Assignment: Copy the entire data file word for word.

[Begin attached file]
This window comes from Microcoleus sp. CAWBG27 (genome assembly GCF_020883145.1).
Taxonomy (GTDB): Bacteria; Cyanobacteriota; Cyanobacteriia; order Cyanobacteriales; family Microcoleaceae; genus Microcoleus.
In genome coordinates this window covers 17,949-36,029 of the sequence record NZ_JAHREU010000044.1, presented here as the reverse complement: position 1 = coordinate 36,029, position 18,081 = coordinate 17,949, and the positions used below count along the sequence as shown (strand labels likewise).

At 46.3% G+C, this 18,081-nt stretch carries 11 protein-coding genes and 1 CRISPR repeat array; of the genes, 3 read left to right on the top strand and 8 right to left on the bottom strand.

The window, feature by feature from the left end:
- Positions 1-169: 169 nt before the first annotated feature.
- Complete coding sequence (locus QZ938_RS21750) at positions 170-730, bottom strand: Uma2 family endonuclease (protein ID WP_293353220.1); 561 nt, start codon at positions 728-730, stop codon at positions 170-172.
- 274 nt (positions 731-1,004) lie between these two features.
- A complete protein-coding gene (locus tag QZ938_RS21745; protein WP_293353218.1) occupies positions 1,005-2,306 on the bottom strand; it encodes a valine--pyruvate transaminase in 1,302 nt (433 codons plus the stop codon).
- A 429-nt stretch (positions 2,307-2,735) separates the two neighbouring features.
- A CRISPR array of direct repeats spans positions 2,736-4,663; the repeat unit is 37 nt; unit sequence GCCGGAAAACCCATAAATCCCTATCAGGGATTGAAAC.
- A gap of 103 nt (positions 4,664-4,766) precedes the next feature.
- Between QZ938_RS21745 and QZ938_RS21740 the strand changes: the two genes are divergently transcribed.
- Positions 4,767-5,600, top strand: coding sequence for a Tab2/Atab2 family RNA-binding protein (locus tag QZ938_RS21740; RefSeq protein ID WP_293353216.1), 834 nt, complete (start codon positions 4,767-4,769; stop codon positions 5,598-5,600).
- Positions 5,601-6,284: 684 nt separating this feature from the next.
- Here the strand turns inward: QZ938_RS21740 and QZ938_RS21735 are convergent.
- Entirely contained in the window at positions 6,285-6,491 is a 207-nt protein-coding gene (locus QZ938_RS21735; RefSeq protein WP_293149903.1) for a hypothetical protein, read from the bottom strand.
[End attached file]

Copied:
This window comes from Microcoleus sp. CAWBG27 (genome assembly GCF_020883145.1).
Taxonomy (GTDB): Bacteria; Cyanobacteriota; Cyanobacteriia; order Cyanobacteriales; family Microcoleaceae; genus Microcoleus.
In genome coordinates this window covers 17,949-36,029 of the sequence record NZ_JAHREU010000044.1, presented here as the reverse complement: position 1 = coordinate 36,029, position 18,081 = coordinate 17,949, and the positions used below count along the sequence as shown (strand labels likewise).

At 46.3% G+C, this 18,081-nt stretch carries 11 protein-coding genes and 1 CRISPR repeat array; of the genes, 3 read left to right on the top strand and 8 right to left on the bottom strand.

The window, feature by feature from the left end:
- Positions 1-169: 169 nt before the first annotated feature.
- Complete coding sequence (locus QZ938_RS21750) at positions 170-730, bottom strand: Uma2 family endonuclease (protein ID WP_293353220.1); 561 nt, start codon at positions 728-730, stop codon at positions 170-172.
- 274 nt (positions 731-1,004) lie between these two features.
- A complete protein-coding gene (locus tag QZ938_RS21745; protein WP_293353218.1) occupies positions 1,005-2,306 on the bottom strand; it encodes a valine--pyruvate transaminase in 1,302 nt (433 codons plus the stop codon).
- A 429-nt stretch (positions 2,307-2,735) separates the two neighbouring features.
- A CRISPR array of direct repeats spans positions 2,736-4,663; the repeat unit is 37 nt; unit sequence GCCGGAAAACCCATAAATCCCTATCAGGGATTGAAAC.
- A gap of 103 nt (positions 4,664-4,766) precedes the next feature.
- Between QZ938_RS21745 and QZ938_RS21740 the strand changes: the two genes are divergently transcribed.
- Positions 4,767-5,600, top strand: coding sequence for a Tab2/Atab2 family RNA-binding protein (locus tag QZ938_RS21740; RefSeq protein ID WP_293353216.1), 834 nt, complete (start codon positions 4,767-4,769; stop codon positions 5,598-5,600).
- Positions 5,601-6,284: 684 nt separating this feature from the next.
- Here the strand turns inward: QZ938_RS21740 and QZ938_RS21735 are convergent.
- Entirely contained in the window at positions 6,285-6,491 is a 207-nt protein-coding gene (locus QZ938_RS21735; RefSeq protein WP_293149903.1) for a hypothetical protein, read from the bottom strand.